Overcast morning brought competitive rowing to Lake Stevens2000 meters of lake turned into drag strip for rowers BY CHUCK TUCK | JOURNAL REPORTER Saturday morning brought many rowers along with their friends and family to Lake Stevens for the Novice Regatta Meet. The weather report said it was 40 degrees, but to many it felt like there was more of a cold bite in the air.
“This is good weather,” said one father who woke-up early to make the drive from Olympia for the meet. “My son Adam Dahlgren is a senior in high school and has been rowing for three years,” he said.
For many rowers and their families, it takes dedication to be involved in crew.
The novice meet or novice rower is for anyone who has limited or no experience but wishes to learn and compete against other similarly talented athletes.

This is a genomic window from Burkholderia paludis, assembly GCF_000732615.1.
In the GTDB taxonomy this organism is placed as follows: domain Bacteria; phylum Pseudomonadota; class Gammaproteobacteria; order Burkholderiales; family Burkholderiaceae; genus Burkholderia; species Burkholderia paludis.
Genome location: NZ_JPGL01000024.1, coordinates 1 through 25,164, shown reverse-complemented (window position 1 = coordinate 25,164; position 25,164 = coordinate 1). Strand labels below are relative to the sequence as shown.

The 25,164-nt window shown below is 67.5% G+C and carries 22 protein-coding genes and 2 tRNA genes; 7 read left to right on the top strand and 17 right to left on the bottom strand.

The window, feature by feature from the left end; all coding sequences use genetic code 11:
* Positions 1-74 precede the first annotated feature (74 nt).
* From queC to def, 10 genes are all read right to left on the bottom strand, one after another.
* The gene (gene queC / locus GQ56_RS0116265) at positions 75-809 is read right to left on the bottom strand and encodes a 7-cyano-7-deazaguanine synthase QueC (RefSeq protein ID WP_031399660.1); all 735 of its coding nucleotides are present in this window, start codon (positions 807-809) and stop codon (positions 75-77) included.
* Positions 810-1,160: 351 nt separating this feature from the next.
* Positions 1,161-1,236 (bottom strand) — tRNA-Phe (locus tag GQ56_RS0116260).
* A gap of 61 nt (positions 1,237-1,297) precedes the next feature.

Lyndsy Clark of the Lake Stevens Rowing Club (LSRC) said that the Varsity and Master’s crews were racing that day as well.
“I’m racing in the varsity doubles, novice eight, and novice single,” Clark said.
Clark commented that she has been enjoying the sport of rowing only for a short time.
“I’ve been rowing since last June, I’m a newbie!” she said.
Clark explained a little about the race explaining that Varsity and Master rowers had a race distance of 2000 meters and some typically start their sprint for finish around the half-way point.
Aside from the LSRC, other teams in attendance were Ancient Mariners Rowing Club, Bainbridge Island Rowing Club, Lakeside School, Lake Washington Rowing Club, Olympia Area Rowing, and Pocock High Performance Team.
Joy Ward, from Lakeside School out of Seattle, was another parent there to support their child. Ward’s ninth grade son Spencer is in his first season of rowing.
“The kids that do this are in great shape,” Ward said. “They stay fit year-round.”
Ward along with almost all the other parents and rowers seems to agree on one thing, and that is the sport of rowing builds great teamwork ethics and a lot of good friendships are made along the way.